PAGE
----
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This article is written by a student writer from the Her Campus at Delhi North chapter.

In India, there’s a fever that one can never really get rid of and that is the ‘Cricket Fever.’ Initially originated in England, the sport acquired great popularity among Indians. Today, it is one of the most sought-after professions in India. Cricket, especially for India, has always been more than just a mere game. It has been a way through which the government has tried to maintain bilateral relationships with other countries. In recent times, the Board Of Control Of Cricket in India (BCCI) is also using it as a way to contribute to ‘Gender Equality.’

There have been a lot of demands to introduce a T20 franchise league for women cricketers, just like the Indian Premier League (IPL). For example, both the star players, Smriti Mandhana and Harmanpreet Kaur regarded the Women Premier League as a big moment for women’s cricket. For those unversed, IPL is a men’s T20 franchise cricket league in India that consists of players coming from the majority of cricket-playing countries (except for Pakistan) who play together with Indian players for one single franchise. The IPL has become the biggest franchise cricket over the years, along with wide recognition of the players with huge paychecks. Hence, the plea to introduce the same for the emerging Women’s team. 

The persistent efforts bore fruit when, in February 2023, the schedule of the Women’s Premier League was announced by the BCCI. Divided into five teams, namely Mumbai Indians (MI), Delhi Capitals (DC), UP Warriors (UPW), Royal Challengers Bangalore (RCB), and Gujarat Giants (GG), WPL is a wonderful opportunity for all the women cricketers to show their skills and talent in a field which is often stereotyped as male dominant and chauvinist. 

While both IPL and WPL go on the same line, there are some differences in rules and player compositions that make them contrast with each other:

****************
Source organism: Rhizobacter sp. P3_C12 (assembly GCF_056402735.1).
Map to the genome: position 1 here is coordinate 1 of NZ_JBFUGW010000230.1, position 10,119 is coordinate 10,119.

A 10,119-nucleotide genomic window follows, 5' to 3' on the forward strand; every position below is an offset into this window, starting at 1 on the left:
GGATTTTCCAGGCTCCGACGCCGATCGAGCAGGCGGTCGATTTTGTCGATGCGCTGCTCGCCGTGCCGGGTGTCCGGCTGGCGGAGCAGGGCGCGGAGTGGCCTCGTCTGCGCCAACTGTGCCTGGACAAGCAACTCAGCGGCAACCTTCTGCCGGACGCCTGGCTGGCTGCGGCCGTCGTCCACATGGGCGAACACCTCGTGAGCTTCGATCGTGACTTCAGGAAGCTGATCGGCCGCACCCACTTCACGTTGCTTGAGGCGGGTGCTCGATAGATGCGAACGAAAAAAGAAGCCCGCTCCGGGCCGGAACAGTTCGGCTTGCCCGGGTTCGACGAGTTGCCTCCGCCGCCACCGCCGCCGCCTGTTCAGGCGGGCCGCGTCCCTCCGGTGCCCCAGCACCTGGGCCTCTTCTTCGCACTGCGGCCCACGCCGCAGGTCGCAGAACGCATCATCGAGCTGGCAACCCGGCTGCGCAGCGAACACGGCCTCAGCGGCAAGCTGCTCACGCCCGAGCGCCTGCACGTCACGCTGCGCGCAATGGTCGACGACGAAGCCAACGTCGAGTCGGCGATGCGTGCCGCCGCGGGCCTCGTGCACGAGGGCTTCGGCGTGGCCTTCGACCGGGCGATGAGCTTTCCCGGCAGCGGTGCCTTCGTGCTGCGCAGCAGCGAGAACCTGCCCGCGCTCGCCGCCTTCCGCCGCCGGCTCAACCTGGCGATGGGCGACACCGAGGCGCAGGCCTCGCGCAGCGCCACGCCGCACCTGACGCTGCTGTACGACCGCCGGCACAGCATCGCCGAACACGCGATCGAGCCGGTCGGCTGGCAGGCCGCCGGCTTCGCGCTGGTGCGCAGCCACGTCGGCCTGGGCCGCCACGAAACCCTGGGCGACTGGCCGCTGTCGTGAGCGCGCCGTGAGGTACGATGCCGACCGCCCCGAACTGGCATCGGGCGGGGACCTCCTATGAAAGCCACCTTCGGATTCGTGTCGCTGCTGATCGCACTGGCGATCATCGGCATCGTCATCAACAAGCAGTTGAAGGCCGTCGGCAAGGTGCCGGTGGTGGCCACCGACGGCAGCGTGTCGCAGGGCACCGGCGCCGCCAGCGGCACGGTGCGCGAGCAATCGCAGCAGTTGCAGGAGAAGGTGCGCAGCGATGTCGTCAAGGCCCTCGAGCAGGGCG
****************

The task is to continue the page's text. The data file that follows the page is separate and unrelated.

1. The number of Overseas Players: 

In Men’s IPL, the rule is to have a maximum of four overseas players in a team of 11. But in the Women’s IPL, the team of 11 players can have 5 additional overseas players but the provision comes with a certain condition: the team which takes in an associate player of ICC (International Cricket Council) is the only which gets the chance to include five overseas players. Given the case, the Delhi Capitals is the only team that is permitted to have five overseas players because they bought an associated player named Tara Norris from the United States.

  1. Squad Size: 

In WPL, the team squads can have between 15 to 18 players, but in IPL, the teams can have a minimum of 18 and a maximum of 25 players. In that case, the WPL squad is comparatively smaller.

  1. The Advantage of Table Toppers in the Points Table: 

In both IPL and WPL, the team which earns maximum points has an upper hand advantage, but it differs in both cases. In IPL, the two teams with maximum points have an advantage in playing another match if they lose the first knockout match. But in WPL, the team with maximum points is directly qualified for the finals and the knockout matches are only played between the remaining top three teams.

  1. Total Money Involved: 

In the IPL 2022, each team had an individual budget of INR 90 crore. But in WPL, the budget involved is comparatively less than the maximum spend that each team is allowed is only INR 12 crore.

Overall, it’s exciting to analyze and observe the difference between IPL and WPL. Indians as well as fans from all over the world have grown up watching IPL. Hence, with the women cricketers taking up the challenge of playing against their teammates and joining hands with players who had been their rivals for years, WPL surely serves as the biggest thriller of 2023.

Ritika Das

Delhi North '24

Ritika Das is a Chapter Member at the Her Campus North Delhi Chapter and a part of the Content Writing team for it's website. While she has explored different genres of topics but the most comfortable ones have always been entertainment, books and sports. Beyond Her Campus, she is a third year Political Science student of Indraprastha College For Women. She was the ex-sub editor of the English Editorial society of her college. She has also successfully published various articles in many regional and national newspapers and also in some of college magazines across du circuit. Her love for films and literary works justify the fact that she has done a two years minor course on Multimedia and Mass communication. In her leisure time, Ritika loves to get hold of the latest web series/films and also has an affiliation towards art and craft. She considers herself as one of the biggest cricket fan and and a true lover of Hindi old songs.